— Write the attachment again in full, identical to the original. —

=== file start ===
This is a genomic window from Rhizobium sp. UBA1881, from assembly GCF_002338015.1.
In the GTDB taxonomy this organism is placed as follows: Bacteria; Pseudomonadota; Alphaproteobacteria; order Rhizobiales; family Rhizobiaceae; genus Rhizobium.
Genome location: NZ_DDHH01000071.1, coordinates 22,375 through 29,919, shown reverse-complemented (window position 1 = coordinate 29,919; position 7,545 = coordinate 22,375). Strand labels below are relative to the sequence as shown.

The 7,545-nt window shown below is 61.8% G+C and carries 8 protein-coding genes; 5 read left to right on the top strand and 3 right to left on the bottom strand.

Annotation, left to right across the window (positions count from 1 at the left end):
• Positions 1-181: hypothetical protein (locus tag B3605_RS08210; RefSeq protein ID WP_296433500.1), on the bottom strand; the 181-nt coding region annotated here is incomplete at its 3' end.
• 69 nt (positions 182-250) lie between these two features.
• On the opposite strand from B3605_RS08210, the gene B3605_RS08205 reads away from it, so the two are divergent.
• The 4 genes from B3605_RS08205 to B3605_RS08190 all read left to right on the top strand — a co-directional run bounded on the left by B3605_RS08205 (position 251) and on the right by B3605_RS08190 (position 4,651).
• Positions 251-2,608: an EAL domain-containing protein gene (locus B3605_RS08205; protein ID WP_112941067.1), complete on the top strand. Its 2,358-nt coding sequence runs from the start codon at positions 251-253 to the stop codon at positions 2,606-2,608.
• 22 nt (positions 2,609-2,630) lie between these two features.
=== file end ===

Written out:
This is a genomic window from Rhizobium sp. UBA1881, from assembly GCF_002338015.1.
In the GTDB taxonomy this organism is placed as follows: Bacteria; Pseudomonadota; Alphaproteobacteria; order Rhizobiales; family Rhizobiaceae; genus Rhizobium.
Genome location: NZ_DDHH01000071.1, coordinates 22,375 through 29,919, shown reverse-complemented (window position 1 = coordinate 29,919; position 7,545 = coordinate 22,375). Strand labels below are relative to the sequence as shown.

The 7,545-nt window shown below is 61.8% G+C and carries 8 protein-coding genes; 5 read left to right on the top strand and 3 right to left on the bottom strand.

Annotation, left to right across the window (positions count from 1 at the left end):
• Positions 1-181: hypothetical protein (locus tag B3605_RS08210; RefSeq protein ID WP_296433500.1), on the bottom strand; the 181-nt coding region annotated here is incomplete at its 3' end.
• 69 nt (positions 182-250) lie between these two features.
• On the opposite strand from B3605_RS08210, the gene B3605_RS08205 reads away from it, so the two are divergent.
• The 4 genes from B3605_RS08205 to B3605_RS08190 all read left to right on the top strand — a co-directional run bounded on the left by B3605_RS08205 (position 251) and on the right by B3605_RS08190 (position 4,651).
• Positions 251-2,608: an EAL domain-containing protein gene (locus B3605_RS08205; protein ID WP_112941067.1), complete on the top strand. Its 2,358-nt coding sequence runs from the start codon at positions 251-253 to the stop codon at positions 2,606-2,608.
• 22 nt (positions 2,609-2,630) lie between these two features.